UPDATE: Paramount has now revised upwards its opening estimates for Iron Man when it opens May 2nd to $60M-$70M, which sounds about right.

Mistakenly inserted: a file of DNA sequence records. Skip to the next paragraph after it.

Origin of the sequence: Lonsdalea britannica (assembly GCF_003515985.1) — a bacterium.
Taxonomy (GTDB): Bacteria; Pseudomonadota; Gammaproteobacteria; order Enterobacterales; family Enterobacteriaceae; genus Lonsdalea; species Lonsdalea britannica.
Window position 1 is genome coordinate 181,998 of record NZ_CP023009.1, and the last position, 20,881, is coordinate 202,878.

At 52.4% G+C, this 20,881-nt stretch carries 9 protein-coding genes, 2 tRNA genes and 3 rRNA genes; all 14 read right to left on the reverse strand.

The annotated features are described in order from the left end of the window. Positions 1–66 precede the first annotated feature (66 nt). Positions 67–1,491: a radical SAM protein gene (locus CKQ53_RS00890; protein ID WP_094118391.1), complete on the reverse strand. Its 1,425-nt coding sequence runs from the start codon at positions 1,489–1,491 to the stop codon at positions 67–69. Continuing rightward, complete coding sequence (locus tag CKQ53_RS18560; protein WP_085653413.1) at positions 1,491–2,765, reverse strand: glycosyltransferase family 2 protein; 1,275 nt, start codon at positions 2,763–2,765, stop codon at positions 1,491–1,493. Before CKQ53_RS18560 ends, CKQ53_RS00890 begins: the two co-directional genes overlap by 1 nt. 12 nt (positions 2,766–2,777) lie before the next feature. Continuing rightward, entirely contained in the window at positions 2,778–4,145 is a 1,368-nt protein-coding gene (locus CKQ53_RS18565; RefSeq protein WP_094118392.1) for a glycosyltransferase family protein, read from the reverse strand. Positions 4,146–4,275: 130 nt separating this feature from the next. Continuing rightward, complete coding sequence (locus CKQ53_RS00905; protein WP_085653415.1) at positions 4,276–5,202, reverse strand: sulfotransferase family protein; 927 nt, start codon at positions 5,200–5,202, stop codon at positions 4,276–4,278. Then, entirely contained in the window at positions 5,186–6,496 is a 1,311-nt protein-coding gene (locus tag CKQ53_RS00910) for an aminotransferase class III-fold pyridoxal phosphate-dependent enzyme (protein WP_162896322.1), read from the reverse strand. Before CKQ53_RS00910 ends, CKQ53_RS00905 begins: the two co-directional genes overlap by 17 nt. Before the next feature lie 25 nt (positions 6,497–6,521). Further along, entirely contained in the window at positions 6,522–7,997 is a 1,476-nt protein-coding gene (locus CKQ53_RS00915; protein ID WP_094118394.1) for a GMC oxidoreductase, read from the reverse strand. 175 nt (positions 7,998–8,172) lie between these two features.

I’ve been seeing ridiculous projections for Iron Man‘s domestic gross when it opens May 2nd just because it’s come on very strong tracking-wise. Not that the sight of Marvel, who put up the money, and Paramount, the distributor, tearing their hair out over these too-high expectations isn’t immense fun for me to watch. But there’s a need to put forward some realistic numbers, at least at this early point. (I’ll refine the numbers as the release date approaches…)Forget those $80 million or even $90 million and wild $100 million predictions for the 3-day opening weekend in around 4,000 theaters. My box office gurus are telling me that the PG-13 pic should make a good $50M to $60M (though I don’t believe the studio’s claim it would be thrilled with even $45M). It’s true that Paramount is trying to lower expectations right now. Even the execs say this is not exactly Marvel’s best-known comic book character. And the star Robert Downey Jr has never been able to open a movie. And Jon Favreau soiled his rep as Elf‘s hitmaker with Zathuramarvel-par2.jpgPlus, right-wing and/or lefty types might consider the whole plot of the movie to be politically incorrect. And the Iron Man action figure toy sitting on my desk is cheezy beyond belief. And the beyond-hot video game Grand Theft Auto IV is released April 29th. I could go on and on. But the marketing has been smart, and the trailer plays swell. So let’s look at the numbers for top Marvel character non-sequel openings: Spider-Man broke the bank with $115M because it was one of the best known in the stable. Hulk opened to $62M. Fantastic Four to $56M. X-Men to $54M, GhostRider to $52M (4-day wkd) and Daredevil to $45M (4-day wkd). Now, hopefully, you’ll ignore all that crazy talk.